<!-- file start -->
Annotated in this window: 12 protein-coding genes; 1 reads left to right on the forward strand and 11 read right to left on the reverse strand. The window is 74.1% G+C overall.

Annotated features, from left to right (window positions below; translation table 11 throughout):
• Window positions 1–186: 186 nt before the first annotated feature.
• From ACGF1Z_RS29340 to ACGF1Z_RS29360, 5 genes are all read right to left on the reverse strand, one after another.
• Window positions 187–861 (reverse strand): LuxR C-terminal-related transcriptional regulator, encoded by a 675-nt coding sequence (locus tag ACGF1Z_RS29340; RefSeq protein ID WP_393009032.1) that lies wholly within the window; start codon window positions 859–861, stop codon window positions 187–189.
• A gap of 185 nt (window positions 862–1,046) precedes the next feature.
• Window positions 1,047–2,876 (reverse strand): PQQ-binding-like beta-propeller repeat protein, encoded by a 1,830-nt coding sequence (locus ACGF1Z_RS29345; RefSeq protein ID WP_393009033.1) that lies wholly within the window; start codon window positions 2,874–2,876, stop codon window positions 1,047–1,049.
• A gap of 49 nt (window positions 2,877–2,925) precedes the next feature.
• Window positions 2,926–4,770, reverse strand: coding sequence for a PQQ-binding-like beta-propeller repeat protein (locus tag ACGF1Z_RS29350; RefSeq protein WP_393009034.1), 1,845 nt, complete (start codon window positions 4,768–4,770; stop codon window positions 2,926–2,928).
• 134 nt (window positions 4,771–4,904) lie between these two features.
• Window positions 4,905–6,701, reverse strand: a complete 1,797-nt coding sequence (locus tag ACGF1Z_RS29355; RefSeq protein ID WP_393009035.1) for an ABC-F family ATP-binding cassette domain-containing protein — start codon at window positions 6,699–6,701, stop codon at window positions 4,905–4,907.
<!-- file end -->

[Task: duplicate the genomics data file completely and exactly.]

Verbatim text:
Annotated in this window: 12 protein-coding genes; 1 reads left to right on the forward strand and 11 read right to left on the reverse strand. The window is 74.1% G+C overall.

Annotated features, from left to right (window positions below; translation table 11 throughout):
• Window positions 1–186: 186 nt before the first annotated feature.
• From ACGF1Z_RS29340 to ACGF1Z_RS29360, 5 genes are all read right to left on the reverse strand, one after another.
• Window positions 187–861 (reverse strand): LuxR C-terminal-related transcriptional regulator, encoded by a 675-nt coding sequence (locus tag ACGF1Z_RS29340; RefSeq protein ID WP_393009032.1) that lies wholly within the window; start codon window positions 859–861, stop codon window positions 187–189.
• A gap of 185 nt (window positions 862–1,046) precedes the next feature.
• Window positions 1,047–2,876 (reverse strand): PQQ-binding-like beta-propeller repeat protein, encoded by a 1,830-nt coding sequence (locus ACGF1Z_RS29345; RefSeq protein ID WP_393009033.1) that lies wholly within the window; start codon window positions 2,874–2,876, stop codon window positions 1,047–1,049.
• A gap of 49 nt (window positions 2,877–2,925) precedes the next feature.
• Window positions 2,926–4,770, reverse strand: coding sequence for a PQQ-binding-like beta-propeller repeat protein (locus tag ACGF1Z_RS29350; RefSeq protein WP_393009034.1), 1,845 nt, complete (start codon window positions 4,768–4,770; stop codon window positions 2,926–2,928).
• 134 nt (window positions 4,771–4,904) lie between these two features.
• Window positions 4,905–6,701, reverse strand: a complete 1,797-nt coding sequence (locus tag ACGF1Z_RS29355; RefSeq protein ID WP_393009035.1) for an ABC-F family ATP-binding cassette domain-containing protein — start codon at window positions 6,699–6,701, stop codon at window positions 4,905–4,907.